When you’re not directly speaking to, teaching, or working with one grade, the other should know exactly what they should be doing. And you shouldn’t have to explain this every single time.
Having a visual schedule – one for each grade if necessary – along with times is a must. This way, students know exactly what’s come, and if they miss you letting the class know what to transiton to, they can just look at the schedule to see what they should be doing.
Having set plans for major transitions is also really helpful. For example, reading every day right after lunch, cleaning desks then waiting to be released at the end of the day, morning work first thing in the morning, and so on.
Whatever routines you decide to incorporate them, remember to stick to them and don’t quit at the start of the year when it starts seeming too tough.
Teach both curriculums at once (sometimes)
When you can, and it makes sense, save your time by teaching both grades at once.
For example, if you’re teaching subtraction in math, start your lesson with the lower curriculum, let’s say double digit no borrowing, then move up the the higher work, let’s say double or triple digit with borrowing.
The kids who are ahead can follow along the whole time, the younger curriculum will be like review. Remind the class that you’re going up to a higher curriculum, so it’s okay if they ahve trouble following along, they won’t need to know it until the following year.
Then, after your whole class lesson is done, you can give all the kids their independent work. Of course, this will be different depending on the students’ levels.
This is so much more time efficient than teaching two very related and “stacked” curriculums separately. Plus, students are able to either review or get a glimpse at ore challenging work.
Teach one GRADE at a time (sometimes)
Now, for the exact opposite tactic as above.
This is the reason I’m so hell bent on physically splitting up the grades you’re teaching. When you do have two very different curriculums, like two random Science or Social Studies units, you often can’t escape having to teach separately.
This is when I like to alternate teaching versus working days.
For example, on Monday during Science, I may teach my grade four students about a new concept while my grade five students work on reading a textbook chapter and answering questions. Then, on Tuesday in Science, my grade four students are now working on a project independently while my grade fives complete an experiment with me.
As your students get used to their independent versus teacher-led time, they become more self sufficient and do a great job of starting and completing work on their own.
Have general work for early finishers
When kids finish their work early, you may be busy teaching the other grade. You don’t want to be interrupted, and students don’t want to interrupt you, in the middle of a lesson. Therefore, making sure kids know what to do is vital.
I personally am a bit fan of choice boards for this. I mean, I’m a fan of choice boards for basically everything, but it’s great for offering a variety of interesting and educational options for students.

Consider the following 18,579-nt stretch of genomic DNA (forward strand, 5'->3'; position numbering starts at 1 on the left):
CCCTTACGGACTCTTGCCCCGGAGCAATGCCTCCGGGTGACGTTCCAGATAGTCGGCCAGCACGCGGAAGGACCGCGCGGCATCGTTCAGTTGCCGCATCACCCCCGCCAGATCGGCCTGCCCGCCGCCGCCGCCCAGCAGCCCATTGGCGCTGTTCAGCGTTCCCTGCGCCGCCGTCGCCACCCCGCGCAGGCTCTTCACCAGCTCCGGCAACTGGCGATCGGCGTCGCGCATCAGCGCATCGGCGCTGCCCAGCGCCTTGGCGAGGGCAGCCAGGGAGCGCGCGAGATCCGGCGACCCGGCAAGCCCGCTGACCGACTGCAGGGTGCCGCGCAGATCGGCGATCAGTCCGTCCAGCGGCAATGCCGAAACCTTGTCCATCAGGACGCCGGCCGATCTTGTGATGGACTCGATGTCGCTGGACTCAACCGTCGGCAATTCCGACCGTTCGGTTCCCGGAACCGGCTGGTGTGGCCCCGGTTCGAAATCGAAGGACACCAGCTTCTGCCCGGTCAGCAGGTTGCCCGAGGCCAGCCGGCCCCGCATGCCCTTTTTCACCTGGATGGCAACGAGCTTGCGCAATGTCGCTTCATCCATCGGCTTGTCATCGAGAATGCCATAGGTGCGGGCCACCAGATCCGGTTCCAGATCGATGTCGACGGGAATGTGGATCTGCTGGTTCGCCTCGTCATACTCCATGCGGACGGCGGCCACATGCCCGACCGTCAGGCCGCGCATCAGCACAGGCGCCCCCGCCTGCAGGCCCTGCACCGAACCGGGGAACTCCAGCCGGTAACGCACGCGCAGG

If you just tell them to “read” or “help someone else”, half of your students aren’t going to like that option and will end up distracting others. Plus, it gets boring for those kids who always seem to be ahead.
Also, please don’t offer “busy books” full of crap like mazes and colouring unless you teach kindergarten or grade one and kids literally need to learn fine motor skills.
That kind of stuff is good for the really littles or during indoor recess, but it’s just a waste of time for older kids. Think about your kids who are always finishing early; they want to be challenged and learn new things.
Offering your kids options like working on vocabulary, completing a mad lib, working on a math worksheet, making a comic, writing a thank you letter, and so on are so much more worthwhile. Plus, you can offer kids extra grades for this kind of work if you feel they deserve it.
Let students support one another
Obviously, you’re not going to be able to help everyone all the time when you have a split class. I mean, we can barely do that in a straight grade class!
Students need to know where else to search for help when you’re unavailable. Of course, educational assistant or parent volunteer time is always useful for this, but it’s definitely not always readily available.
Instead, let kids know that they can rely on one another. In fact, if you have some students who are very strong at certain things, you can even assign them as “pros”. If I do this, I select a couple of “rpos” for each area and ensure every student has at least one thing they’re a “pro” at.
For example, have a computer problem? Ask Johnny or Sarah or Zion. Need help with spelling? Tammy and Rohan and Jack are pros. Long division? You get the idea.
Make your classroom student friendly
Finally, my last tip is to ensure kids know how to navigate the classroom and have it work for them.
Students should know where to find scissors, pencil crayons, blank paper, and so on. And that place should never be your desk.
Have things clearly labelled and easy to access. Make sure you teach kids how to take care of these things and put them away properly so that they respect the classroom you all share.
Tying back into my point about choice boards, I have a small bulletin board on one side of my room that has our finished early choice board up along with folders attached to the board with any worksheets or paper kids may need for those activities. That way, they can look at the board, decide they want to create their own word search, and grad a blank template right there.
No searching, no interrupting you, and no distracting other kiddos who are still working.
What do you think about these suggestions? Have you already incorporated any of them in your own class? Which ones work best, in your opinion?